Chances are good that no one will forget where you were on September 11, 2001 around 8:45 AM Eastern Time.
I was at work, at the CareerBuilder.com office in North Atlanta. I had settled into my cubicle, returned email from the previous day and began to prepare for several appointments that I had scheduled for that day, when all of a sudden, people came running into the sales area of the building, telling us to come to the break room, to see what was happening in New York City. We had this break room in our office that held a foosball table, air hockey table and a big screen television. We had about 50 people crammed into this break room, watching what was going on, smoke billowing out of the towers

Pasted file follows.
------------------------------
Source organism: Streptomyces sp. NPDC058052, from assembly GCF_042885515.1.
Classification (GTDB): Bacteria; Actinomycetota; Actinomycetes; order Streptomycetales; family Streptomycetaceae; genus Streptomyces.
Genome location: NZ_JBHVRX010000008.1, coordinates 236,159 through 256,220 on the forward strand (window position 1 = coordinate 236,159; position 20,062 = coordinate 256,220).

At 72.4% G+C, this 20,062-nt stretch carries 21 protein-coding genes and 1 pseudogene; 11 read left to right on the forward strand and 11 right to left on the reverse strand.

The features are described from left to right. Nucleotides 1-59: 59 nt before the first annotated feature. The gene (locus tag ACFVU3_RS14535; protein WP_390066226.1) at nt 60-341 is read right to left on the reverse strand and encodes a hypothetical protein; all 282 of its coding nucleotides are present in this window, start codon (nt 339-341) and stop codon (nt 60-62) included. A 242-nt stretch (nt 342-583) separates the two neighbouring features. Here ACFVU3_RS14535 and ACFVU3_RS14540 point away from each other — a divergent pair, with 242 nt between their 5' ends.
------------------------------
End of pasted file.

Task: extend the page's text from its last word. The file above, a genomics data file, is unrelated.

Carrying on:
About an hour later, it was reported that a plane had crashed into the Pentagon. It was at the point that people felt pretty sure that the United States was under some sort of attack.
I remember standing there with my coworkers, some in tears, many of us angry, all of us in shock. We probably all stayed in that break room until about 11 AM. We didn’t know what to do. We knew that work would not go on as planned that day. By about noon, most of the office had cleared out, had gone home to be with family and loved ones.
We have a good family friend who was in New York City for work on that day. She was in a cab heading to the office before heading to the airport to fly home that evening. She recalls being in this cab and looking back and seeing smoke coming out of one of the towers of the World Trade Center. She could not get a cell phone call out to anyone for nearly four days and her family knew she was in New York. She recalls the smoke, everywhere you went, you smelled smoke. She recalls how strange, two days later it was to hear an airplane overhead. There were no cars really moving around Manhattan, and it was so strange and scary to hear that airplane flying over NYC.